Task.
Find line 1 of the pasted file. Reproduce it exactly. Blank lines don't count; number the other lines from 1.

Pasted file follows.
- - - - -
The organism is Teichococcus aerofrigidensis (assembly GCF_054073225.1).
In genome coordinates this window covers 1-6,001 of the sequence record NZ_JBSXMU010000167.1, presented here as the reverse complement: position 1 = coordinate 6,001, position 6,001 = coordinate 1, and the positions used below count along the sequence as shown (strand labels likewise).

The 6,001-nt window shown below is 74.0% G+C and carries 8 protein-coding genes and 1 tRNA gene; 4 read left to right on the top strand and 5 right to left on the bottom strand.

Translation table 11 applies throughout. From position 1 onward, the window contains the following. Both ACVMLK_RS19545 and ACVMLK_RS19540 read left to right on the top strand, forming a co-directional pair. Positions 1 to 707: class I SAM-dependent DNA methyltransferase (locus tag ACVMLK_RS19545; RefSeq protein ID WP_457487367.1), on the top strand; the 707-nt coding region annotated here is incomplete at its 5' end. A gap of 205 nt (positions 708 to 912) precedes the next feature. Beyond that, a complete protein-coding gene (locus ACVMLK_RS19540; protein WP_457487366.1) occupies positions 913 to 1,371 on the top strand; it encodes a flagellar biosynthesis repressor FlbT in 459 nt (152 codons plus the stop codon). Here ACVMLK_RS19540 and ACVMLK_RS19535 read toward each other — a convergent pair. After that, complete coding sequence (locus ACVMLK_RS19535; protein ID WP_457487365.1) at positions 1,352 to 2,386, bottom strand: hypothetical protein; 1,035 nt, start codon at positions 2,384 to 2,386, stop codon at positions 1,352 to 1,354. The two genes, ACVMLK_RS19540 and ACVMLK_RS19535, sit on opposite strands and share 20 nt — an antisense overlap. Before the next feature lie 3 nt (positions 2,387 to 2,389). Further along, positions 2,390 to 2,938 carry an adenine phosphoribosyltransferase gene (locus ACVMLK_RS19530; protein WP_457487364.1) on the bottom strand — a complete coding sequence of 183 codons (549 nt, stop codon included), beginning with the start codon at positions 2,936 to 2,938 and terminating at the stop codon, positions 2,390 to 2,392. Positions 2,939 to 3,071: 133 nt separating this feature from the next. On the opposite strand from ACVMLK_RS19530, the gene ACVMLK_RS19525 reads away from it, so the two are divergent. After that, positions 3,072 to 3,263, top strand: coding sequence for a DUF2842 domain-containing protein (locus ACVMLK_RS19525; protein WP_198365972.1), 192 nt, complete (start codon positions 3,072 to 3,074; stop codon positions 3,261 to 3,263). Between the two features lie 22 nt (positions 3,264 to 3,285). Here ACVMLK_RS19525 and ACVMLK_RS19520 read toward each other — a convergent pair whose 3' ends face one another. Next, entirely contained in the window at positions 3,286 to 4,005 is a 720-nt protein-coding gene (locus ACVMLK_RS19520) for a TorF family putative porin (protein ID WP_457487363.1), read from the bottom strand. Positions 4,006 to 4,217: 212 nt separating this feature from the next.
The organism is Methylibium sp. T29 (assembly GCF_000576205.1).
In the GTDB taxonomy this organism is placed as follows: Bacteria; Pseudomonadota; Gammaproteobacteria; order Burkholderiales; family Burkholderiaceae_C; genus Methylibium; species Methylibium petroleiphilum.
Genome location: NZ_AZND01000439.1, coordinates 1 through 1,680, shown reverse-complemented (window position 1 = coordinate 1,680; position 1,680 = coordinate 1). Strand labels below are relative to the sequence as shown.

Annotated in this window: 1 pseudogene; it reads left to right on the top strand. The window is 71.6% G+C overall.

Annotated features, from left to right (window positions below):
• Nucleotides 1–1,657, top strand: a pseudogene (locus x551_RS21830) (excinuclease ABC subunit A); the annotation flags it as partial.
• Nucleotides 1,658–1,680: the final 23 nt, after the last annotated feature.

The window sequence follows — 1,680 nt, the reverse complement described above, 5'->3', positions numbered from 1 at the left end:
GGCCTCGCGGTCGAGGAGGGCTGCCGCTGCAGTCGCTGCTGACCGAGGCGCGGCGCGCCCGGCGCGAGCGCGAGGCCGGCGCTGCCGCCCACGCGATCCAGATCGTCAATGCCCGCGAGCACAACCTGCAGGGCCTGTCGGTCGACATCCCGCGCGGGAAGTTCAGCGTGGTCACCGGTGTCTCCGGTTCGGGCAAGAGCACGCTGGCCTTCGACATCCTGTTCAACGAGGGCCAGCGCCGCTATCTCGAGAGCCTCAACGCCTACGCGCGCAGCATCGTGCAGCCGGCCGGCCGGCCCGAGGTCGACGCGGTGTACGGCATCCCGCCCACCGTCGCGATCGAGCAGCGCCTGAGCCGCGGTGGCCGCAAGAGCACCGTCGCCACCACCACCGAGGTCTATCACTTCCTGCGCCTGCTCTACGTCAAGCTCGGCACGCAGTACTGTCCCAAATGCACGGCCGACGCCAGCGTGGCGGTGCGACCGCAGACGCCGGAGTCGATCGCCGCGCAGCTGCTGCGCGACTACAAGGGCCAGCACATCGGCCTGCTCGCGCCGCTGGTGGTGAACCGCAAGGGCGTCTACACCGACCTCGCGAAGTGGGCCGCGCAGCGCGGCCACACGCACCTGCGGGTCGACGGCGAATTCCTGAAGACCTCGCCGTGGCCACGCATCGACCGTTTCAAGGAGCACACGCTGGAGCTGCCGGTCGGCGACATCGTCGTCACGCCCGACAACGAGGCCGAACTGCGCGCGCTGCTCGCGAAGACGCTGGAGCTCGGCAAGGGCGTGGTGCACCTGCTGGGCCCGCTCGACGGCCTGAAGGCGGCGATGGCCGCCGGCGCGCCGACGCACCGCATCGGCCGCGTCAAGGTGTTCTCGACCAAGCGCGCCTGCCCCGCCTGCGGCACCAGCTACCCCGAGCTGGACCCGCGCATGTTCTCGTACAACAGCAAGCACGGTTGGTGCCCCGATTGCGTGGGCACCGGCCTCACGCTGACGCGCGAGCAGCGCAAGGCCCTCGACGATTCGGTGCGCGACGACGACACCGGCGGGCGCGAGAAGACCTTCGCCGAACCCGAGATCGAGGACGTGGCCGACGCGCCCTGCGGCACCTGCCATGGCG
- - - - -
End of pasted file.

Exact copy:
The organism is Teichococcus aerofrigidensis (assembly GCF_054073225.1).